The 2nd Tier Pension Fund Brouhaha…Fortiz May Have The Answers


The ongoing brouhaha over the management of the Second Tier Pension Funds,appears to be a classic case of trying to bolt the stables after the horses have already left. Public and Private sectors are on an indefinite strike over their Second Tier Pension Funds which the government has been holding for nearly four years now without proper accounting. The monthly contribution is unknown and so also is the investment yield.

However a little recall of the controversial sale of Merchant Bank last year could point in which direction the second tier pension fund may have gone.

Merchant Bank was sold to Fortiz Private Equity under very bizarre circumstances and Fortiz at the time named First Banc and Pension Alliance Trust as their General Administrators and Investment Advisors.

Now that it has become clear that Pension Alliance was appointed by Government to manage the Second Tier Pension Fund, industry players are calling on Pension Alliance Trust and Fortiz tocome clean and help the workers with some answers.

It will be recalled that one of the thorny issues around that Merchant Bank Sale was that Fortiz never showed how they were going to raise the GHC90million with which they were to pay for Merchant Bank.

In the midst of the controversial sale,allegations were made by many financial analysts that funds used by Fortiz for the purchase of Merchant Bank, now rebranded to Universal Merchant Bank were made available to them by the Bank of Ghana via the Temporary Pension Fund Account (TPFA) or the Tier 2 Pension funds, being held at the Central Bank.

The allegations gained serious grounds in view of the fact that one MawuliHedo, a Director of Fortiz, was also a Director at First Banc, the Scheme Administrators of the Temporary Pension Fund Account (TPFA). First Banc was appointed to be the Administrators of the TPFA, with Bank of Ghana serving as the Custodial Bank.

Now, it has come full cycle and the suspicions have gained currency with Mr. Emmanuel Botchwey making it murkier with his dual positions as a Director of Pensions Alliance Trust as well as Fortiz!

Now the question baffling the minds of many Ghanaians is whether or not their Second Tier Pension Fund was used to buy off a bank which was owned by these same workers workers through SSNIT.

In January 2010, the TPFA was set up to provisionally administer the Tier 2 contributions, pending the licensing of Trustees and the registration of the Pension Schemes. Employers from January 2010 remitted 5% (Tier 2 contributions) of their employees’ salaries to the TPFA.

The licensing of Corporate Trustees, Fund Managers and Pension Fund Custodians – purposely established to fully administer the Tiers 2 and 3 schemes — was only done by the National Pensions Regulatory Authority on March 16, 2012.

The NPRA finally, after almost a 3-year wait without much information to workers and service providers, registered Pension Schemes at the end of October 2012. Full implementation under the reforms – Act 766 – thus started in November 2012.

Even though the National Pensions Regulatory Authority indicated that it was going to invest the Temporary Pension Fund Account, which was being administered by First Banc, in Treasury Bills pending the registration of Pension Schemes, provisional statements released by NPRA in October 2012 indicated a return on investment of 2.75% per annum.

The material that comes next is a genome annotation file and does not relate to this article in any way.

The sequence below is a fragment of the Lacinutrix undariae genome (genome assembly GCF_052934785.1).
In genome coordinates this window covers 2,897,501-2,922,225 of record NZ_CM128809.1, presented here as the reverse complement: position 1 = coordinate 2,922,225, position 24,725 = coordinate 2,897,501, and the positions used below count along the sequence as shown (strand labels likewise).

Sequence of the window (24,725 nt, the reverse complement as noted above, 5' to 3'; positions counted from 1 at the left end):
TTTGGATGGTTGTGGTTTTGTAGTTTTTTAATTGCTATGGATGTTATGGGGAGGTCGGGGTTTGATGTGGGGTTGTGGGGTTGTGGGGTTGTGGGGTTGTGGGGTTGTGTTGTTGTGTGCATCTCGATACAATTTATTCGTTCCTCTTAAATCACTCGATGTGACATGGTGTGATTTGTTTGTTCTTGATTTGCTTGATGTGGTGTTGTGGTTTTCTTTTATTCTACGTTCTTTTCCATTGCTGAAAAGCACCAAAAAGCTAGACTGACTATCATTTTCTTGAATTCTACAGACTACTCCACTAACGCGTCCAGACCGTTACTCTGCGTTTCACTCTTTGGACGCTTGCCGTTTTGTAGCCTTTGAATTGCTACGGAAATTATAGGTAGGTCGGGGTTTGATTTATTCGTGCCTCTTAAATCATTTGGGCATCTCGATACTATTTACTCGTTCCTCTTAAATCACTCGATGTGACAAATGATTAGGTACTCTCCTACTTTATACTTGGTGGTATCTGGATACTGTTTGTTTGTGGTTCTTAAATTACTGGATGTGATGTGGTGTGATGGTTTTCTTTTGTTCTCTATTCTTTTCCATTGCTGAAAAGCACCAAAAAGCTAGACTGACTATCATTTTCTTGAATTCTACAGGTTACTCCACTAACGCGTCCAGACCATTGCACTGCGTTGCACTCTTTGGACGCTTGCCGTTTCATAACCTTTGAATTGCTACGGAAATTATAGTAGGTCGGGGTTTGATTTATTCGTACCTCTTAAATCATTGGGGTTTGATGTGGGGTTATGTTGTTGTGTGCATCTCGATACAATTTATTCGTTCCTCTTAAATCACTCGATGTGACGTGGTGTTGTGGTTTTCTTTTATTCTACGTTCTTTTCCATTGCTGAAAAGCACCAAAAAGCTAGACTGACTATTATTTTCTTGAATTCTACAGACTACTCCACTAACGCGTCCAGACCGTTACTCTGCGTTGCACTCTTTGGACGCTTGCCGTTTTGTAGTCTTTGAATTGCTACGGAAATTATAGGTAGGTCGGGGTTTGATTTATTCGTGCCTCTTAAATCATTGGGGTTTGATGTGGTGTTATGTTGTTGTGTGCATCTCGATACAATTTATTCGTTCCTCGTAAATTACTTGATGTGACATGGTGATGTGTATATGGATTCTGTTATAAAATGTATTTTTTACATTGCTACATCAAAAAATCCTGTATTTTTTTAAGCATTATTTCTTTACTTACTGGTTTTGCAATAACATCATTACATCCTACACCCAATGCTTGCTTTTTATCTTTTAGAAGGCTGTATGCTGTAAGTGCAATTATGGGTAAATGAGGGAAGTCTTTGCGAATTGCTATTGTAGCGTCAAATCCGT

That return was seen by many analysts including IMANI Ghana as“disappointing, given that the average Treasury bill returns between January 2010 and October 2012 was around 15% per annum”.

“Besides, the provisional statement issued back then covered a period of 18 months instead of the 34 months period (January 2010 to October 2012) over which contributions had been made into the TPFA. This raises fundamental questions as to what was done with the proceeds from the TPFA administered by a Directors of FORTIZ” IMANI queried.

According to the think tank, one of the serious implications of this situation is that people who were 54 years and younger when implementation started in January 2010 WILL NOT get the full value of their lump-sum benefits, upon retirement at 60.

Thus, all Ghanaian workers – both private sector or public sector workers – who were 54 years old or younger as at January 2010 will not get their full lump-sum benefits from Tier 2 Pension Schemes as NPRA is still holding on to 58 months of workers contributions and accrued benefits.

What is making it worse is that, there is no word from the National Pensions Regulatory Authority as to when these funds will be paid to the contributors or even how it will be paid.

There are too many coincidences in this whole saga and the unforeseen hands behind these institutions are pointing to two overlapping sources which can only be explained by understanding the Merchant Bank Sale.

It is also unclear why one Akwasi Addae Boahene a former member of the SADA Board and who was even asked to refund some huge amounts of money to the Authority for various roles he played in the rot at the Authority, remains a Director of this Pension Alliance Trust?

Other members on the Board of Pensions Alliance Trust are: Mrs. Rosa Kudoadzi, Mrs. Janet Nana Thompson, and Emmanuel Botchwey

We lie in wait for the clarification and the sunshine campaign from them Fortiz.

We shall be back!

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